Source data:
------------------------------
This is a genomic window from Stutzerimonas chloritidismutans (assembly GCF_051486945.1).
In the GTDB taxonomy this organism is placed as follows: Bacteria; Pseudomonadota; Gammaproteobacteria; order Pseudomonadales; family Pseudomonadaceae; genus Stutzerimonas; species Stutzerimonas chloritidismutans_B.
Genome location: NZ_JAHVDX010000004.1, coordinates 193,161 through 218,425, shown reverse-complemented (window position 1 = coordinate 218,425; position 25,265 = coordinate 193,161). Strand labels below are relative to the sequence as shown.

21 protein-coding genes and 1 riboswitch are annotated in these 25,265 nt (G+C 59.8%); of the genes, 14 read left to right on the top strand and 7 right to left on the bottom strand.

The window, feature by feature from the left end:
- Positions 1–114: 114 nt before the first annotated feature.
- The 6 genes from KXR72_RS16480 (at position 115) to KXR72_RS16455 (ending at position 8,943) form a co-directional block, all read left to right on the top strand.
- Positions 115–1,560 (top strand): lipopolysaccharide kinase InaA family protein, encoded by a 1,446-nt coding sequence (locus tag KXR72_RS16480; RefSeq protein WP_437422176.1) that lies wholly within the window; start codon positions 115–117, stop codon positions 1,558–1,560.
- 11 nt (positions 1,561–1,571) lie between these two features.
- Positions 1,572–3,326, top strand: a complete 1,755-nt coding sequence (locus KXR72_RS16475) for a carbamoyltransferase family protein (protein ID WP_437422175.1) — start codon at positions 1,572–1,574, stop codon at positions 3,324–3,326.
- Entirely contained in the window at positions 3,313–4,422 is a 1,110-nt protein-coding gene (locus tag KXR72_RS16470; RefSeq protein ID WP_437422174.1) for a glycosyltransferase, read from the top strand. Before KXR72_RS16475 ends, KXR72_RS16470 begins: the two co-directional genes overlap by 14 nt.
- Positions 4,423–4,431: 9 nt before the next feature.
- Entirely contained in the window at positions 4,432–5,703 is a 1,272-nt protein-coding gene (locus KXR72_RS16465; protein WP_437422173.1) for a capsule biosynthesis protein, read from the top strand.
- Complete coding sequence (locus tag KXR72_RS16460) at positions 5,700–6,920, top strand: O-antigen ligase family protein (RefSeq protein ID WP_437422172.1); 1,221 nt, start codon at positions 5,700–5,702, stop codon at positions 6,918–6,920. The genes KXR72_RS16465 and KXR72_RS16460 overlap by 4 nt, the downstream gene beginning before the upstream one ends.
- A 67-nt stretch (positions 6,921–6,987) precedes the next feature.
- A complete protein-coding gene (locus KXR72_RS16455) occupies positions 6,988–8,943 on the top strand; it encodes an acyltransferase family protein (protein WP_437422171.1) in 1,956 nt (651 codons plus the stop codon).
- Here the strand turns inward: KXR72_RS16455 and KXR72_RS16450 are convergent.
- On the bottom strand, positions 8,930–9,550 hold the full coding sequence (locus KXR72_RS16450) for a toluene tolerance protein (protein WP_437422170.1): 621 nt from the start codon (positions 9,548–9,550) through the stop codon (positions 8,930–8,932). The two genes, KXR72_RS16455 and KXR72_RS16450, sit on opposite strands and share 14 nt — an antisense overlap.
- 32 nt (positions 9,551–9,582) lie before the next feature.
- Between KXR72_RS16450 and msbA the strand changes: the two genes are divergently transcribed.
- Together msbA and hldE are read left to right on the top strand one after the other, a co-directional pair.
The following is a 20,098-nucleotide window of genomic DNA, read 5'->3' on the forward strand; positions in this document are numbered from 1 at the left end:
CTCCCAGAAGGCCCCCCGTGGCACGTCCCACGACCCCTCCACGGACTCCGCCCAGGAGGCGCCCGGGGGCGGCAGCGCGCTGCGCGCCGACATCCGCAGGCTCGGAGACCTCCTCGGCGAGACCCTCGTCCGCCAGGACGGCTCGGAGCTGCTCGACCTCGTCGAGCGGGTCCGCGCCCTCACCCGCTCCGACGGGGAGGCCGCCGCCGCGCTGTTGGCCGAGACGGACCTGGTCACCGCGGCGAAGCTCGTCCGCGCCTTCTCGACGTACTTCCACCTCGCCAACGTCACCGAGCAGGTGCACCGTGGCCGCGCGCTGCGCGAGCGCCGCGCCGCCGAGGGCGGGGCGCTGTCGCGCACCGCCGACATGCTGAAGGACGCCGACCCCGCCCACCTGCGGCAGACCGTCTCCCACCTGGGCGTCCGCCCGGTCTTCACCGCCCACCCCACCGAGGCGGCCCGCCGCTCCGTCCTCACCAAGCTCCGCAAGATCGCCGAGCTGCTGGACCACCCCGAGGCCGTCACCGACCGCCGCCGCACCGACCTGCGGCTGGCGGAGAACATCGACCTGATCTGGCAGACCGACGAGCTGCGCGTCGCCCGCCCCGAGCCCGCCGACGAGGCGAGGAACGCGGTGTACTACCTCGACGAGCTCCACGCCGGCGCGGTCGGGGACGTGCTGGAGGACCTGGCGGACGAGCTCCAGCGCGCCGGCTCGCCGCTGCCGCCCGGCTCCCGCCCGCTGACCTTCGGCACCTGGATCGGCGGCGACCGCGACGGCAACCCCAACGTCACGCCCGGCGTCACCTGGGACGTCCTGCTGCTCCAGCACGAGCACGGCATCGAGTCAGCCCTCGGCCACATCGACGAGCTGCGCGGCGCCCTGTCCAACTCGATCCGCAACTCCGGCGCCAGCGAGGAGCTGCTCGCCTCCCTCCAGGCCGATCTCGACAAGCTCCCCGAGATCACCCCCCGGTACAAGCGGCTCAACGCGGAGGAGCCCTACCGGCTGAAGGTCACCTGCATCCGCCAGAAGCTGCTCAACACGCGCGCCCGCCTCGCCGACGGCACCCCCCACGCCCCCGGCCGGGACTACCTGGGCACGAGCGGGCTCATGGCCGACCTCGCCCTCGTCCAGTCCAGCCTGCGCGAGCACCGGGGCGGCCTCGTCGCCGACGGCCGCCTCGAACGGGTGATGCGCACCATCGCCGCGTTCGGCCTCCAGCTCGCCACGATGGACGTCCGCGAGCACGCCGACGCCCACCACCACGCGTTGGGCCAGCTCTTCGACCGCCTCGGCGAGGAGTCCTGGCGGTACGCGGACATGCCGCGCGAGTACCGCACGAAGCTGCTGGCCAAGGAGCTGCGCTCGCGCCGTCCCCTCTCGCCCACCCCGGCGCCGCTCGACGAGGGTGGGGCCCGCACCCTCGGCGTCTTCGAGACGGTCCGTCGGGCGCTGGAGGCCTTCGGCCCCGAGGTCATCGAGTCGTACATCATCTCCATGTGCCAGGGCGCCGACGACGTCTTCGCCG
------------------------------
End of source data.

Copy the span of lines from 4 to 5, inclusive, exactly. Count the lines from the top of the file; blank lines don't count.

21 protein-coding genes and 1 riboswitch are annotated in these 25,265 nt (G+C 59.8%); of the genes, 14 read left to right on the top strand and 7 right to left on the bottom strand.

The window, feature by feature from the left end: